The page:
Yes, thanks.  I’m nearing 30, and there’s no possible way I could have ever been told that before.  The choice to have children is a discussion that I believe is far more complicated than simply, “she doesn’t want children” or “she can’t have children,” which seem to be the only two avenues society can conceive for the milestone of procreation.  I can only speak about the former, because I don’t pretend to have any expertise or view for the kind of emotional wracking that wanting children, but not being able to conceive your own, must bring.  Have you ever considered, perhaps, that it is permissible for a woman to not know if she wants children?  No one seems to be willing to consider the major factors and consequences into that choice, instead condensing the argument into a variety of blister-packed judgments.  The inevitable: “Oh, you’ll change your mind some day.”  The threat: “You’ll regret it.”  The pushiness-disguised-as-encouragement: “But you’d be such a great Mom!”

Here’s the thing: I am not the only thing standing in my way.  Men have to — not “should,” not “it would be nice if,” not “as long as they pay child support” — have to have equal stock in the parenting game.  The largest concern that many single women have these days is not whether or not they will have children, but whether or not they will be able to find a man who will support them in that endeavor.  So before you ask me again if I’m ever going to have children, or why I don’t want them, or what makes me hate them so much, or suggest that I’m just scared of the pain of childbirth — consider these factors first.

 

The Example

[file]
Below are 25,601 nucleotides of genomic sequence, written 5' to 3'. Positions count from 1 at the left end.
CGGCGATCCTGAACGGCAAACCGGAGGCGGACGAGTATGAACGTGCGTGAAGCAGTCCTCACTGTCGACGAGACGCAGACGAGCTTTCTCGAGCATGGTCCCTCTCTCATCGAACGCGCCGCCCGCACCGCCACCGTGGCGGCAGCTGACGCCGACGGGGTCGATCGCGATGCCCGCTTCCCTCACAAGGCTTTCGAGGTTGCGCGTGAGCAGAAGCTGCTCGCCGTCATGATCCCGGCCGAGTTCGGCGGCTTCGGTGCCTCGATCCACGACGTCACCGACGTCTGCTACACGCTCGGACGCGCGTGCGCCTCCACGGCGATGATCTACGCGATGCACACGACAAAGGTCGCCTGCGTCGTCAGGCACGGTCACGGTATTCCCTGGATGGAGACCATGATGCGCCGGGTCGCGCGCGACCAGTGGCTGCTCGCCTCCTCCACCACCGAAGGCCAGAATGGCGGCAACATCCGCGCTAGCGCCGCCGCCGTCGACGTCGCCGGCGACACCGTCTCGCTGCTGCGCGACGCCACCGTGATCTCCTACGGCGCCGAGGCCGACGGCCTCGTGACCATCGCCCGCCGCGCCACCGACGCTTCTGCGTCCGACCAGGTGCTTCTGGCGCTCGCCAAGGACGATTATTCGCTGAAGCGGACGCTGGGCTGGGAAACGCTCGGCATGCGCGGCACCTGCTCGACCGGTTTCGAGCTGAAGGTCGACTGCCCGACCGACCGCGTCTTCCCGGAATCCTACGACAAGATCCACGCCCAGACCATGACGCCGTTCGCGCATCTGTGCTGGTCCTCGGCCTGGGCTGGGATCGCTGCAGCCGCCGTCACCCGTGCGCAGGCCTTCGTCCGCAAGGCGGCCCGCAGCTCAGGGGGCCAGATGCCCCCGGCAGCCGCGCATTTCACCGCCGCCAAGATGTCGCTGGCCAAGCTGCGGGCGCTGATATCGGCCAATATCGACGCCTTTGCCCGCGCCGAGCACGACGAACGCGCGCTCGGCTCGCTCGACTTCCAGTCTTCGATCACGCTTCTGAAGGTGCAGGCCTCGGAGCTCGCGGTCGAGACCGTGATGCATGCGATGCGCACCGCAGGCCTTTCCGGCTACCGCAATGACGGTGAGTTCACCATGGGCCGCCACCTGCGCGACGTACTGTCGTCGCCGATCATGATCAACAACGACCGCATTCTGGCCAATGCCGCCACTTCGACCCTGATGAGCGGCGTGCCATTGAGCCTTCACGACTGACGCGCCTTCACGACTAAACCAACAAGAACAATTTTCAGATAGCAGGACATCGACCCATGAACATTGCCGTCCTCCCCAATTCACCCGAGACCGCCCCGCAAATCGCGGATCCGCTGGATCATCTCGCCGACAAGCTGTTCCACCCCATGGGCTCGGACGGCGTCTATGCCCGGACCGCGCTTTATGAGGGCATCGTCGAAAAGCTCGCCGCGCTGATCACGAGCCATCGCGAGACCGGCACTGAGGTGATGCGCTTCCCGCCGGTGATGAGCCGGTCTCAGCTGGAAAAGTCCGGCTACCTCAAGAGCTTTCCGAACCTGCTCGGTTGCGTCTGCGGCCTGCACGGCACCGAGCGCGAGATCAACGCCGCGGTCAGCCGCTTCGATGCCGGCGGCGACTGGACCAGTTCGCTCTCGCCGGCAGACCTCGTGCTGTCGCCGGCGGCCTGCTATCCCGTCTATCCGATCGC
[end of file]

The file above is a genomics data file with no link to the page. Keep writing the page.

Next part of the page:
I need a man who is supportive and committed to me, first, in order to prove that he will be a good father.  It would not be difficult for me to find a man who has the proper equipment required to make a child.  But it requires a much more particular process to find someone who would cherish me first, and then our children.  In the dating world, I have come across absolute hordes of men who say they’re excited to have children one day, and that they like kids, and will teach them to fish, and camp, and scrutinize the game of football.  And yet, these men are unable to make plans farther than 6 hours out from the present moment.  Some of them make a habit of showing up to dinner 45 minutes late, just as I’m gathering my things to leave.  Some of them are fine with being punctual, but have such drastic emotional insecurity that they’re unable to have a conversation about anything that’s not video games, or the shelves of Star Wars memorabilia that adorn their bachelor pads.  Some of that emotional insecurity throws them into a pit of people-pleasing behavior, or into child-like tantrums, or sometimes they just shut down entirely.  Some of them are perfectly confident, and funny, and wonderful — but require any plans to be at the mercy of their work schedule, causing 4 out of 6 dates to be “rain checked.”  I just recently went on a few dates with a man who is very kind and intelligent, but extremely aloof in conversation, causing me to have to “manufacture” any fun that was had for the both of us.  He would laugh at my jokes and stories, and then the table would go silent until I either came up with another funny something to say, or a conversation topic he was comfortable with.  If we can’t even have a normal conversation in a quiet restaurant, how could we have a normal conversation with a child shouting Barney songs at the dinner table?